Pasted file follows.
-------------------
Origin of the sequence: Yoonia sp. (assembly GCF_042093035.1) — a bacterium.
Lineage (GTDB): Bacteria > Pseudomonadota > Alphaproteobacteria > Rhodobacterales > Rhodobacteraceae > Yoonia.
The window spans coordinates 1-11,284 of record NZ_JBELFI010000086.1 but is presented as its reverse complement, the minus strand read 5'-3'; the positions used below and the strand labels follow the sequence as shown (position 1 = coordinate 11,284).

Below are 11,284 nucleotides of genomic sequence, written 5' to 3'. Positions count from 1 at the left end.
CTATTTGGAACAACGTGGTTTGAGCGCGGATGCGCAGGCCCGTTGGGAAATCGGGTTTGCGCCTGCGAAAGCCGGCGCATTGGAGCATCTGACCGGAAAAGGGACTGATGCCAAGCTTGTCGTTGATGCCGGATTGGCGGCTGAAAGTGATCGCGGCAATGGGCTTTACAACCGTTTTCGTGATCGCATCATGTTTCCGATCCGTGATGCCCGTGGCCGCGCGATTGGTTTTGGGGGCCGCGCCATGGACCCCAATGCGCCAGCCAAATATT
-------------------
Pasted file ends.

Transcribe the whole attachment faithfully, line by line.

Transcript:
Origin of the sequence: Yoonia sp. (assembly GCF_042093035.1) — a bacterium.
Lineage (GTDB): Bacteria > Pseudomonadota > Alphaproteobacteria > Rhodobacterales > Rhodobacteraceae > Yoonia.
The window spans coordinates 1-11,284 of record NZ_JBELFI010000086.1 but is presented as its reverse complement, the minus strand read 5'-3'; the positions used below and the strand labels follow the sequence as shown (position 1 = coordinate 11,284).

Below are 11,284 nucleotides of genomic sequence, written 5' to 3'. Positions count from 1 at the left end.
CTATTTGGAACAACGTGGTTTGAGCGCGGATGCGCAGGCCCGTTGGGAAATCGGGTTTGCGCCTGCGAAAGCCGGCGCATTGGAGCATCTGACCGGAAAAGGGACTGATGCCAAGCTTGTCGTTGATGCCGGATTGGCGGCTGAAAGTGATCGCGGCAATGGGCTTTACAACCGTTTTCGTGATCGCATCATGTTTCCGATCCGTGATGCCCGTGGCCGCGCGATTGGTTTTGGGGGCCGCGCCATGGACCCCAATGCGCCAGCCAAATATT